Progressives react to election

Leanne Khov, A&E Editor

“Not my president!” slogans and chants flooded crowds of protesters in cities across America as they responded to the outcome of the 2016 election.

Many were left in disbelief and outrage Nov. 9 when results of the election revealed that businessman Donald Trump would take office as the 45th President of the United States in January.

Despite Hillary Clinton’s holding of the popular vote, Trump won more than 270 electoral votes, leading to his victory. Rather than remaining silent, Clinton supporters took their vexed feelings into action as thousands poured onto streets across the country and expressed their frustration to the news.

“Many weren’t expecting that Trump [would] win the election and become president so it’s natural that people are going to respond to such surprising news,” said junior Julianna Mathew.

From New York to Los Angeles, protests were held ever since Trump’s unexpected victory was announced. Flags were burned, windows were smashed, and objects were tossed at police. Violent demonstrations erupted everywhere as protesters rallied under slogans such as “Lock him up!” and emphasized their concern over expansion of white nationalist ideas as a result of Trump’s prejudicial remarks during his campaign.                                                                          In Oakland, Calif., a large demonstration of about 7,000 protesters erupted Nov. 9, turning into a conflict with the police. Rioters set fire to the streets and threw objects at the police who responded to the crowd by means of tear gas and flashbang grenades.

Around 100 protesters marched along 14th street and Broadway; another group of protestors met and marched near UC Berkeley campus. Berkeley High School students walked out of their classrooms Nov. 14 to show their disagreement with the outcome of the election.

What started out as a peaceful march turned aggressive after members of a group of about 4,000 protesters hurled objects at the police, vandalized businesses, and damaged cars in Portland, Oregon Nov. 11. Protesters blocked areas such as the eastbound lanes at Morrison Bridge Nov. 12, causing a conflict between car occupants and protesters. Protesters urged the occupants to leave; this confrontation caused one of the passengers to shoot a protester.

In Chicago, Ill.,  about 1,000 people gathered at the front of Trump International Hotel and chanted slogans against Trump, the Klu Klux Klan, and racism. Things turned even more violent when a man who was yelling that he voted for Trump was beaten by a group of people. Activists also marched down Lake Shore Drive in order to arrive at Wind City’s Trump Tower to protest.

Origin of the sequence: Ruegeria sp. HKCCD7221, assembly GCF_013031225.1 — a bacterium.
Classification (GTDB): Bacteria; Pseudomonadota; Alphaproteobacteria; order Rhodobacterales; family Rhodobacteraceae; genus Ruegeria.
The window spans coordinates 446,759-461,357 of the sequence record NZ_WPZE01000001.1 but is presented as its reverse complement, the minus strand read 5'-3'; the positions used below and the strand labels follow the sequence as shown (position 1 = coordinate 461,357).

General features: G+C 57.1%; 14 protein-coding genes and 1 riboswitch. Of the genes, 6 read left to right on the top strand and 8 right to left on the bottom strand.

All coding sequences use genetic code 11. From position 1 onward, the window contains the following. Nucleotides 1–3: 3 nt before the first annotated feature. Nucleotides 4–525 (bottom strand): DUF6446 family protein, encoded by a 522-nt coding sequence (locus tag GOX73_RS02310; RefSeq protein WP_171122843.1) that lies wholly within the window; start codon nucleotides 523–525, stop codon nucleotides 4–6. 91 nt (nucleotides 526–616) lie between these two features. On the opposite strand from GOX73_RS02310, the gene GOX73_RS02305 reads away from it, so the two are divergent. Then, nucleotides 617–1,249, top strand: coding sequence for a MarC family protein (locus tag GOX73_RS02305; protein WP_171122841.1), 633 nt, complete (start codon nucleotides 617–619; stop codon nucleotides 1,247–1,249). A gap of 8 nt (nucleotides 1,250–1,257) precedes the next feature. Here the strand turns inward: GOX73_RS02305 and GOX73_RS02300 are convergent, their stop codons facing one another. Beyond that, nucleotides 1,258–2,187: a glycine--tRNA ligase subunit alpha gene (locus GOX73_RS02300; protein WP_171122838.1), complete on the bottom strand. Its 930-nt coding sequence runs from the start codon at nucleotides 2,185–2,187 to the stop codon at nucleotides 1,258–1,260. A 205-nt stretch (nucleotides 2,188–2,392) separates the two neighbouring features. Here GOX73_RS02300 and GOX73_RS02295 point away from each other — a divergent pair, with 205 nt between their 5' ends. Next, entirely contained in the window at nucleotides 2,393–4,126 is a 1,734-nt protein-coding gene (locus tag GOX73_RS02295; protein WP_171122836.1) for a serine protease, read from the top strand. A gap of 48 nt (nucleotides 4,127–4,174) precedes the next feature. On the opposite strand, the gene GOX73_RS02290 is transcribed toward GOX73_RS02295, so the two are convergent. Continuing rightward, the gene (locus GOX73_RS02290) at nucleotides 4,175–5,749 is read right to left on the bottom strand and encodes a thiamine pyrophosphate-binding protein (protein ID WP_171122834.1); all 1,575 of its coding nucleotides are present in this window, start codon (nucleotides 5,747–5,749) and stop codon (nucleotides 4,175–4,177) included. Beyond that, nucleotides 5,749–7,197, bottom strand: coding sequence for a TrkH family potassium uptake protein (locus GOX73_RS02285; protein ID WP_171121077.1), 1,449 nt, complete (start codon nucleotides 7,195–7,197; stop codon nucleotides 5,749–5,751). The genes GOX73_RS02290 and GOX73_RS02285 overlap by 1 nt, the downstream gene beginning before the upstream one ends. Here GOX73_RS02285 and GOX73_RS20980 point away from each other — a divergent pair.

In Los Angeles, Calif., students from the Eastside High School left classes Nov. 14 and ran rallies  held near USC and UCLA campuses. Concerns ranged from Trump’s call for the deportation of undocumented immigrants, the construction of a wall between the U.S. and Mexico, and to the repeal of the Affordable Care Act. Several protesters feared that their family or friends might be deported once Trump takes office.

Two hundred anti-Trump protesters marched from the Union Square area to Washington Square Park in Manhattan, N. Y.  carrying signs with messages such as, “White men stop ruining everything.” Chants of “Trump and Pence make no sense” were made by the crowd.

Once the result of the election was announced, about 5,000 people protested outside Trump Tower, including pop star Lady Gaga, a supporter of Clinton. 15 people were arrested that night for disorderly conduct.

“I came out here to let go of a lot of fear that was sparked as soon as I saw the results,” said a protester named Nick Powers, in New York according to KTLA 5.

Demonstrations were held in  many other cities such as Minneapolis, Philadelphia, and Washington D.C. as people continued to protest and express their disdain over Trump’s victory.

“It’s shocking how much of an impact Trump’s victory has caused to all of these cities across America,” said junior Amber Kim.